Railway's board says remote working calls for different digital protocols

HS2 has become the latest construction project to flag concerns about the cyber security risks posed by staff being forced to work from home.

Board minutes from a 24 June meeting, which were published late last week, revealed the railway is putting new security measures in place to try and protect the organisation digitally.


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Construction has increasingly been targeted by hackers this year

The papers said: "The board advised management that it might be opportune to remind the organisation of security and hacking protocols in this remote environment.

"The board noted the active discussions with the chief information officer [Andrew Fullard] to review digital capability."

HS2’s management is not alone in raising concerns about cyber security with a number of firms in construction have been hit by cyber attacks this year.

Earlier this summer documents revealed there were concerns about cyber safety on the £19bn Crossrail programme.

Minutes from a project sponsor board meeting earlier this year revealed Jacobs, who has been hired by the Department for Transport and Transport for London to oversee the management of the project, raised serious concerns about how cyber threats have been handled.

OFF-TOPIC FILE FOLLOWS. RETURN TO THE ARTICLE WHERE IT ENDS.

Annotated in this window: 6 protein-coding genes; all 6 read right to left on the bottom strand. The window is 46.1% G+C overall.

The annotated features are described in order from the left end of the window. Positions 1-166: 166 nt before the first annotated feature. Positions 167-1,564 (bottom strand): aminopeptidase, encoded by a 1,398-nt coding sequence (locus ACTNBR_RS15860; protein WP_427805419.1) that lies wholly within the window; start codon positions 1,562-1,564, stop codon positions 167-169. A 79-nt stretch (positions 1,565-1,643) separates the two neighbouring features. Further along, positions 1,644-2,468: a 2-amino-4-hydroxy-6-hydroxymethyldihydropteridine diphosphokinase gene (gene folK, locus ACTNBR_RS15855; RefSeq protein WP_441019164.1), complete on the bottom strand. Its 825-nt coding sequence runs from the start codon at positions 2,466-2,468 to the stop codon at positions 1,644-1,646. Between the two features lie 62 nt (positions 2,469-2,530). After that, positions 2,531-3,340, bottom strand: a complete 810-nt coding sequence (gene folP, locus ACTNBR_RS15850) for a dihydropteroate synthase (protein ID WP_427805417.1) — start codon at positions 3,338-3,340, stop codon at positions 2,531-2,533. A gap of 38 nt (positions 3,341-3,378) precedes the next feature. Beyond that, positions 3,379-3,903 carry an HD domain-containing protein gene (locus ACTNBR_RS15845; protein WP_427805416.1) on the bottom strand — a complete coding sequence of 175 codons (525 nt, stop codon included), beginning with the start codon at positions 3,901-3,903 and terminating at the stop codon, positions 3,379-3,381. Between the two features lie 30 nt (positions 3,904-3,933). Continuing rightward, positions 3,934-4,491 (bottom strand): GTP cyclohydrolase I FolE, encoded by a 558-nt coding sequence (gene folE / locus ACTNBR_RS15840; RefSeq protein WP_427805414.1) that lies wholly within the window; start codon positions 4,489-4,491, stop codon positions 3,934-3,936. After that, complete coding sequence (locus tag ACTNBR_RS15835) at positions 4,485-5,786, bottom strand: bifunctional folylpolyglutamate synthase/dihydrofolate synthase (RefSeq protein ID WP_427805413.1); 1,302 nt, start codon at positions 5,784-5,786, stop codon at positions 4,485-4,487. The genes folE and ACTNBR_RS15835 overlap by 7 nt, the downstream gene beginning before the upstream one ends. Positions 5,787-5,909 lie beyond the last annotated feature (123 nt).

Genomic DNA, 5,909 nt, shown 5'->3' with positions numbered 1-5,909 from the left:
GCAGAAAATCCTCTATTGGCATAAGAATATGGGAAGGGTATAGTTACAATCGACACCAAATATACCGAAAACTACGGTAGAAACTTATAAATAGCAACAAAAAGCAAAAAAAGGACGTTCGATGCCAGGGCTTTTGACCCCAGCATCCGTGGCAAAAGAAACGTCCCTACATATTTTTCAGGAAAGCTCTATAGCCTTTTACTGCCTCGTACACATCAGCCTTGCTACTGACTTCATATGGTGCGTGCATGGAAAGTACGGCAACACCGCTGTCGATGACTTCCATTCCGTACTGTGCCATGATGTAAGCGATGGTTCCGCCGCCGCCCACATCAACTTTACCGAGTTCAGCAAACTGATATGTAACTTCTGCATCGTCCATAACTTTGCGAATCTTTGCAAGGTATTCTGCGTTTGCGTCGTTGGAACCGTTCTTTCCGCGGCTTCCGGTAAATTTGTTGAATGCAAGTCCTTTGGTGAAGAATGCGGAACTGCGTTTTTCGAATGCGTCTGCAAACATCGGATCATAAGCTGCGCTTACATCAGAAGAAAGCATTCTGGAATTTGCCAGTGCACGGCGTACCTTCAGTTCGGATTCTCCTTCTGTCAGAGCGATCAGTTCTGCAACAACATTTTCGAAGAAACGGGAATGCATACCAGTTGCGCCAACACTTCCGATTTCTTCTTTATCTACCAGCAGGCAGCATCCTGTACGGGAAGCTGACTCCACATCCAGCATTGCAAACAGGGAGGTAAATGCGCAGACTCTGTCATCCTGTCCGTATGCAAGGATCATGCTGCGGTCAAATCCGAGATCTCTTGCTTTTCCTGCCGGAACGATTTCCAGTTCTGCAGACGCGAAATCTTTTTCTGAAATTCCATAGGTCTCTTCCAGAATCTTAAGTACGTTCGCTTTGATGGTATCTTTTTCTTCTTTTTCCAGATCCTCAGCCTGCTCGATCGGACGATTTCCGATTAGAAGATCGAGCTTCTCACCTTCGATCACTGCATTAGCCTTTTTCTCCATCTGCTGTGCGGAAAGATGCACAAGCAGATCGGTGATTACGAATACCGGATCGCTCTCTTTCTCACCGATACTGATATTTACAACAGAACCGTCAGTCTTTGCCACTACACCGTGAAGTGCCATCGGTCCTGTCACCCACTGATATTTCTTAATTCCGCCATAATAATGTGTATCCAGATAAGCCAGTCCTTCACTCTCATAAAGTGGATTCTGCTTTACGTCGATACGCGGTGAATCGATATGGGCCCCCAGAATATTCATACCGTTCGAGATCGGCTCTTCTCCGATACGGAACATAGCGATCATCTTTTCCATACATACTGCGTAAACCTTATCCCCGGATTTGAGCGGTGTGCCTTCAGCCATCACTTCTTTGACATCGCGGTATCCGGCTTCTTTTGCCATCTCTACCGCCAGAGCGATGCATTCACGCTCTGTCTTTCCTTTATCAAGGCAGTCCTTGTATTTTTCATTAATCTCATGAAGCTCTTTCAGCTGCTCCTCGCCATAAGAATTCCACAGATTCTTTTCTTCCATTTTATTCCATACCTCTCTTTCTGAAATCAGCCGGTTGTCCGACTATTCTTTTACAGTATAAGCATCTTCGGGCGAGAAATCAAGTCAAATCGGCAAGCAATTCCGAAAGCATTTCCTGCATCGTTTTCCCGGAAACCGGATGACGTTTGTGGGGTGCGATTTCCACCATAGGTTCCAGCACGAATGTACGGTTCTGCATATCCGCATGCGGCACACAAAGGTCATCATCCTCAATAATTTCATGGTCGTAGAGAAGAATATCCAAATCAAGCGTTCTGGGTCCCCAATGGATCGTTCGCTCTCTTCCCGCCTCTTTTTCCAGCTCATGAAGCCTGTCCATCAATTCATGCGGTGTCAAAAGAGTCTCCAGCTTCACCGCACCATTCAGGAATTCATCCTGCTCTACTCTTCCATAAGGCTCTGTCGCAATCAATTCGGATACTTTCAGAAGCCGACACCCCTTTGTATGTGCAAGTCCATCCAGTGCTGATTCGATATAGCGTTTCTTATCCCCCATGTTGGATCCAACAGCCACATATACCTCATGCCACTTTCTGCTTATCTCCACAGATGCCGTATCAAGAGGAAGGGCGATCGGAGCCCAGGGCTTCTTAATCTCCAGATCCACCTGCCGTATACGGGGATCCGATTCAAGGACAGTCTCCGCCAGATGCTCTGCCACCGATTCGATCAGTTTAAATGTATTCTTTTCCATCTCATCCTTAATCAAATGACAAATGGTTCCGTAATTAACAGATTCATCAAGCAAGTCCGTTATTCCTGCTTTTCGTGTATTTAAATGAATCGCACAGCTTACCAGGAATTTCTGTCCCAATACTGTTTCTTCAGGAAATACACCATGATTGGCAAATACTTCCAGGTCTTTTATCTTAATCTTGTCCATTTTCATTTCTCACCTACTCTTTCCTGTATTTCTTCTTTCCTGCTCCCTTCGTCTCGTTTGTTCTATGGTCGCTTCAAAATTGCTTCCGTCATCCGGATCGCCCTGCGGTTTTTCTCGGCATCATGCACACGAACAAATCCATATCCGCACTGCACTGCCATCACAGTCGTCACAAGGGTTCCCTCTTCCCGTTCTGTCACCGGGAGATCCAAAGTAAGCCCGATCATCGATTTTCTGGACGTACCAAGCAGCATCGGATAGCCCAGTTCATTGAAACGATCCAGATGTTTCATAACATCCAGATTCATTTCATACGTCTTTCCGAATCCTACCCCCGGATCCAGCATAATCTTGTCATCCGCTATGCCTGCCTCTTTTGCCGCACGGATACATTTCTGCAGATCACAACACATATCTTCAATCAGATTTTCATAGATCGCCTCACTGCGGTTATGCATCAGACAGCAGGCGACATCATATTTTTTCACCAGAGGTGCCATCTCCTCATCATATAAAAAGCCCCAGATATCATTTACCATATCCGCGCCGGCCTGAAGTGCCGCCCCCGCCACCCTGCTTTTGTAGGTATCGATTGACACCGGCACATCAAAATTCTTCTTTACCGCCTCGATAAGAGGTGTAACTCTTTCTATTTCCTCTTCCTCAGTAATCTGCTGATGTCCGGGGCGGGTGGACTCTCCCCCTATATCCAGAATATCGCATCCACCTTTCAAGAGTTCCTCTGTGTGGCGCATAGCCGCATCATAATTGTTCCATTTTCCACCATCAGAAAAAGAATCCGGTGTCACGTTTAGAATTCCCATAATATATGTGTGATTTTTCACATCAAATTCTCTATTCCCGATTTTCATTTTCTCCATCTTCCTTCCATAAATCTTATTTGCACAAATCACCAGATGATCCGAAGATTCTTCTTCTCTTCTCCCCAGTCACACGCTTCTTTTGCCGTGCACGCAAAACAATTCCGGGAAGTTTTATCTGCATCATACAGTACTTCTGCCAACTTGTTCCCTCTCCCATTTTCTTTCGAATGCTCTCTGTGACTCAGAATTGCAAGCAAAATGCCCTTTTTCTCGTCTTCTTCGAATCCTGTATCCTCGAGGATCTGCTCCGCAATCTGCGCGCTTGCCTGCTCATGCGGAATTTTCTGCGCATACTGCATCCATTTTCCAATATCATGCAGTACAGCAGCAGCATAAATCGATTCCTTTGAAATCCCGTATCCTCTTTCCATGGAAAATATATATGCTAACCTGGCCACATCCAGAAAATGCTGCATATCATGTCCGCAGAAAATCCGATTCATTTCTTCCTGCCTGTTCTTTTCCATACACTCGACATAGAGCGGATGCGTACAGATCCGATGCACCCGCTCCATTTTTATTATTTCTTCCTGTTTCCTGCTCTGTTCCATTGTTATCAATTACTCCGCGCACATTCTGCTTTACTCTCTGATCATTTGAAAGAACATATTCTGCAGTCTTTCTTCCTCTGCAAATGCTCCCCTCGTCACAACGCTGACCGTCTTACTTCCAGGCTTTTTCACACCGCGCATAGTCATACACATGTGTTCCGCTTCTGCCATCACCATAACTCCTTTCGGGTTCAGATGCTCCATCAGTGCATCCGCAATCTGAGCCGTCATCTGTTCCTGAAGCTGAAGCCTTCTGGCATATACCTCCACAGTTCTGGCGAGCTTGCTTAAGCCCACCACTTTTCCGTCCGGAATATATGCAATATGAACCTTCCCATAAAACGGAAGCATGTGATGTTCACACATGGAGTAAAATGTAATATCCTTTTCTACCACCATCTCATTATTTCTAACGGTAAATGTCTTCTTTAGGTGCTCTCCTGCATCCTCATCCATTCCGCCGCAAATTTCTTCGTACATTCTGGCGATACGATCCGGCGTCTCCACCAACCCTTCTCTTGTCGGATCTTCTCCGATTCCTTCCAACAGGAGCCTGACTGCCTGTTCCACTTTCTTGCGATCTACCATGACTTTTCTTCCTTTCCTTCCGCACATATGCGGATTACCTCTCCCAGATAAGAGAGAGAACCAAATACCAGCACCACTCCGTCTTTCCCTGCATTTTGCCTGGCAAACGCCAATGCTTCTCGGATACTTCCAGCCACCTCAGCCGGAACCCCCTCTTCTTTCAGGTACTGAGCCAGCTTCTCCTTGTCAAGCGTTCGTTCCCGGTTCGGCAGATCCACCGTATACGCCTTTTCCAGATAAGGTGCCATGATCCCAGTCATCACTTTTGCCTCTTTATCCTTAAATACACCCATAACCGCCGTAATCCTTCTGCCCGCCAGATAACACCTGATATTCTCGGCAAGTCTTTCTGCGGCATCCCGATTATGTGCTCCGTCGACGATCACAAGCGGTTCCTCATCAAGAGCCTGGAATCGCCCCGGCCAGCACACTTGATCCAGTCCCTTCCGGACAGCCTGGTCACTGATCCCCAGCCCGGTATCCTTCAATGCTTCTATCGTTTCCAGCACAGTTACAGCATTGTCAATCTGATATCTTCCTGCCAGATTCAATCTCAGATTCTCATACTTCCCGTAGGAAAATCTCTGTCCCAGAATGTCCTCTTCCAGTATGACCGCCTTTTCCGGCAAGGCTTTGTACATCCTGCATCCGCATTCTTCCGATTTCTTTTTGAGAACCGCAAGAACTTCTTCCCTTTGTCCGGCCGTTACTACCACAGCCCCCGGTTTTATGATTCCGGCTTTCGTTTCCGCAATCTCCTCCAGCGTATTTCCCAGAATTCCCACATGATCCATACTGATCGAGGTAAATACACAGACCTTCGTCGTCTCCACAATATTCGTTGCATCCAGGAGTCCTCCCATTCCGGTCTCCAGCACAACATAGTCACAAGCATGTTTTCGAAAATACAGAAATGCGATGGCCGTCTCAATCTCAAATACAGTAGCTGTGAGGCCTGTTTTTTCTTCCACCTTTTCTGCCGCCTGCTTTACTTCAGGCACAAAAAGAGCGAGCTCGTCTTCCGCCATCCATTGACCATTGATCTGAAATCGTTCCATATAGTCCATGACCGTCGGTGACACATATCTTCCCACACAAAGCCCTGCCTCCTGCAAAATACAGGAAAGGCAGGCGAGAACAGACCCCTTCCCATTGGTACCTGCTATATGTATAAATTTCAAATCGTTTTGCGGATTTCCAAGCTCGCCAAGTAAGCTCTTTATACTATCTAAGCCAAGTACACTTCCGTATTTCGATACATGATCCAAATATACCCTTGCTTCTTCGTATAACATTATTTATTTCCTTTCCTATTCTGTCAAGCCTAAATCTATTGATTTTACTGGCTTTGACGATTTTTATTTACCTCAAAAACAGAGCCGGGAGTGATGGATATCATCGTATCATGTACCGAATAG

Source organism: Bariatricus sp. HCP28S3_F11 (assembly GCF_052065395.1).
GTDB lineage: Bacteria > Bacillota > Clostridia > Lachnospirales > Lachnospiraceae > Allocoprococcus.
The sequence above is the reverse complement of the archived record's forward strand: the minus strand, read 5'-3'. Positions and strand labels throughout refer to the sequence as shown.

The minutes said: “Sponsors asked how long it would take to resolve the cyber security issues and [Jacobs] stated that Crossrail had undertaken deep dives and clarified the software compatibility issue between Windows versions but there remains a technical resource capability issue across Crossrail and their contractors that needs to be addressed.”

The DfT and TfL said the cyber worries were an example of new issues arising which were not foreseen by Crossrail.

A string of construction firms have fallen prey to cyber attacks this year with Interserve and Bam both struck in May.

In January, Bouygues fell victim to an online attack, while Zaha Hadid was also hit in April.